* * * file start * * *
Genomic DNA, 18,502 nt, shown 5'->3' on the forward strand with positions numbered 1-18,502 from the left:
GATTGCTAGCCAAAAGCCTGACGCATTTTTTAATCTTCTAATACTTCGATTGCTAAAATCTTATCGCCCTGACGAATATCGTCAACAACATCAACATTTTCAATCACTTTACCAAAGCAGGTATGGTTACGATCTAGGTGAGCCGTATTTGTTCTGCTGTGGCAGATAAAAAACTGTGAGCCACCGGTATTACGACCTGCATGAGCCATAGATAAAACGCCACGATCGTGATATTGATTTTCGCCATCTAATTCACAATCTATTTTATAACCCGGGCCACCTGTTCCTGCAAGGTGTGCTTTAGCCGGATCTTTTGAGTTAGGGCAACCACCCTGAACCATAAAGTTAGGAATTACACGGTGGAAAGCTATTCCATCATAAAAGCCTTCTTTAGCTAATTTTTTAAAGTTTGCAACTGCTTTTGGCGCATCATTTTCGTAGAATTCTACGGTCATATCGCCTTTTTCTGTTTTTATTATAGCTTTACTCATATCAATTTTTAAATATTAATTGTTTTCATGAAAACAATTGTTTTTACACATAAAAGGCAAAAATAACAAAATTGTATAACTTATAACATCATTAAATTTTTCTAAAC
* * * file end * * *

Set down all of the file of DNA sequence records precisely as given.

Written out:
Genomic DNA, 18,502 nt, shown 5'->3' on the forward strand with positions numbered 1-18,502 from the left:
GATTGCTAGCCAAAAGCCTGACGCATTTTTTAATCTTCTAATACTTCGATTGCTAAAATCTTATCGCCCTGACGAATATCGTCAACAACATCAACATTTTCAATCACTTTACCAAAGCAGGTATGGTTACGATCTAGGTGAGCCGTATTTGTTCTGCTGTGGCAGATAAAAAACTGTGAGCCACCGGTATTACGACCTGCATGAGCCATAGATAAAACGCCACGATCGTGATATTGATTTTCGCCATCTAATTCACAATCTATTTTATAACCCGGGCCACCTGTTCCTGCAAGGTGTGCTTTAGCCGGATCTTTTGAGTTAGGGCAACCACCCTGAACCATAAAGTTAGGAATTACACGGTGGAAAGCTATTCCATCATAAAAGCCTTCTTTAGCTAATTTTTTAAAGTTTGCAACTGCTTTTGGCGCATCATTTTCGTAGAATTCTACGGTCATATCGCCTTTTTCTGTTTTTATTATAGCTTTACTCATATCAATTTTTAAATATTAATTGTTTTCATGAAAACAATTGTTTTTACACATAAAAGGCAAAAATAACAAAATTGTATAACTTATAACATCATTAAATTTTTCTAAAC